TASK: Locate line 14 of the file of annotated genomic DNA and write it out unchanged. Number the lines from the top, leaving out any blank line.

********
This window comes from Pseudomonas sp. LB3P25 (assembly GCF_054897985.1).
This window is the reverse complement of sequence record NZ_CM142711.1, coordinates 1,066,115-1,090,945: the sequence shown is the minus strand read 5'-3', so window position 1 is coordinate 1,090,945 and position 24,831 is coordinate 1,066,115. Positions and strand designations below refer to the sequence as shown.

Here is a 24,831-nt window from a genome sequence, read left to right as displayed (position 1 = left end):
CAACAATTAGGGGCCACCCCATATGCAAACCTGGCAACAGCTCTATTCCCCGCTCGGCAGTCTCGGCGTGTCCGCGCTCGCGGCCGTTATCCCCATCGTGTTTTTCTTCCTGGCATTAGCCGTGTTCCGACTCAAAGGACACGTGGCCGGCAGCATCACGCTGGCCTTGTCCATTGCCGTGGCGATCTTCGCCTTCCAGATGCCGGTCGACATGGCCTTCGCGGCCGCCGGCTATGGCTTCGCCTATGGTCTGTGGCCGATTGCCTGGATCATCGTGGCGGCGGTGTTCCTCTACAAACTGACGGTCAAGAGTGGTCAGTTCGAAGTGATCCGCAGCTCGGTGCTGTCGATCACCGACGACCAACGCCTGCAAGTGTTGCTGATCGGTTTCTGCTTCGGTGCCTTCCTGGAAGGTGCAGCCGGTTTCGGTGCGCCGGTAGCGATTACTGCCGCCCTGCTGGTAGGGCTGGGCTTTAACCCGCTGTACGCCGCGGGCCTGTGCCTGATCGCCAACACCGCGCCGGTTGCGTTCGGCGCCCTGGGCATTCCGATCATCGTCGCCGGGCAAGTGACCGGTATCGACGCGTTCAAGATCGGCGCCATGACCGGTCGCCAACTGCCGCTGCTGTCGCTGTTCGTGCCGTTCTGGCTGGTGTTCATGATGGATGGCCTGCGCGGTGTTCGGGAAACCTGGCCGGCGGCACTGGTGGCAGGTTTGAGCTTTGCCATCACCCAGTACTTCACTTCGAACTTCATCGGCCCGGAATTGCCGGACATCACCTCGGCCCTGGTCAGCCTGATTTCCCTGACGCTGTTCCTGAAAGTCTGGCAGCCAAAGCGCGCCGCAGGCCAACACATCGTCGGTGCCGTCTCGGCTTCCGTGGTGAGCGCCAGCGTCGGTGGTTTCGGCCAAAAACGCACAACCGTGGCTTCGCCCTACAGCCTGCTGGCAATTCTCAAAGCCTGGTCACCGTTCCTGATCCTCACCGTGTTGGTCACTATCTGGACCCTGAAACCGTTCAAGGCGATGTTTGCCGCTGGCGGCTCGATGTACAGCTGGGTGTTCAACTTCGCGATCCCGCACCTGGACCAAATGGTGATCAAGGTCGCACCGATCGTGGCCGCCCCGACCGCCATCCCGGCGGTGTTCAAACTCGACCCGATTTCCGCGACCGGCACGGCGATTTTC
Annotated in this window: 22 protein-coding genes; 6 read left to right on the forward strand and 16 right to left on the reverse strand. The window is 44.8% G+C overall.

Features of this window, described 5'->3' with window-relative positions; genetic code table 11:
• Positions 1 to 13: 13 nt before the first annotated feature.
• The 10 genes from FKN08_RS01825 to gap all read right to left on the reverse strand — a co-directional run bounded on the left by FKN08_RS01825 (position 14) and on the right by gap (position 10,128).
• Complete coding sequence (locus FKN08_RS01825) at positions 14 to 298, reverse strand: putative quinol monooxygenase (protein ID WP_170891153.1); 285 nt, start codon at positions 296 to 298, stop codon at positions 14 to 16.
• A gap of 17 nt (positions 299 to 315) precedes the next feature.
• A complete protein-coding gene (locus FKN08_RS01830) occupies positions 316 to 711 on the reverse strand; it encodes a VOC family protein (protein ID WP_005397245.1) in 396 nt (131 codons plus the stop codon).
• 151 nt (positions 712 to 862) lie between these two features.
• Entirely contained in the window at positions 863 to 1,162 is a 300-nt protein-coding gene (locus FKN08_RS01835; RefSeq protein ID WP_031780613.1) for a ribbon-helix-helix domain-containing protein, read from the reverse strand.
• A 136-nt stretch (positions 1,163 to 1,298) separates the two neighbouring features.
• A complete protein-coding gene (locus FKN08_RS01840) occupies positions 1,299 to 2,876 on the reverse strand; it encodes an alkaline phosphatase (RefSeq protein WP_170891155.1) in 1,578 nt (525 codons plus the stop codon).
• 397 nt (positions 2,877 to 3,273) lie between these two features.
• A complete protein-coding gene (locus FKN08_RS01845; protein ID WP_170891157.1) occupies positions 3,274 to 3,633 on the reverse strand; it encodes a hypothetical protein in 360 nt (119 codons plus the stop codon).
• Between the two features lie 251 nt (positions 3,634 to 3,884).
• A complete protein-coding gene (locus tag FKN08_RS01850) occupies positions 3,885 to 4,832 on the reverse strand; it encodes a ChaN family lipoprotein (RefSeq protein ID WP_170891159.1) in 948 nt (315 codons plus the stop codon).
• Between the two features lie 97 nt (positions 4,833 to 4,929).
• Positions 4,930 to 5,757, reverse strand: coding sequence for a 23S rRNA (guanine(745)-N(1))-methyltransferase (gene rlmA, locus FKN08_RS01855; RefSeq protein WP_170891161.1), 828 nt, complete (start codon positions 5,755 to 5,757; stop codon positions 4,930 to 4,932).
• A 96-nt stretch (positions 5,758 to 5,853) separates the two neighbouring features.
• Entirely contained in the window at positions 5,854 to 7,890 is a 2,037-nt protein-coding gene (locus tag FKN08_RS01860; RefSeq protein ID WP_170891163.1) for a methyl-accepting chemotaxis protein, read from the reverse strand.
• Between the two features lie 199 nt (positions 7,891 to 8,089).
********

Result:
• A 136-nt stretch (positions 1,163 to 1,298) separates the two neighbouring features.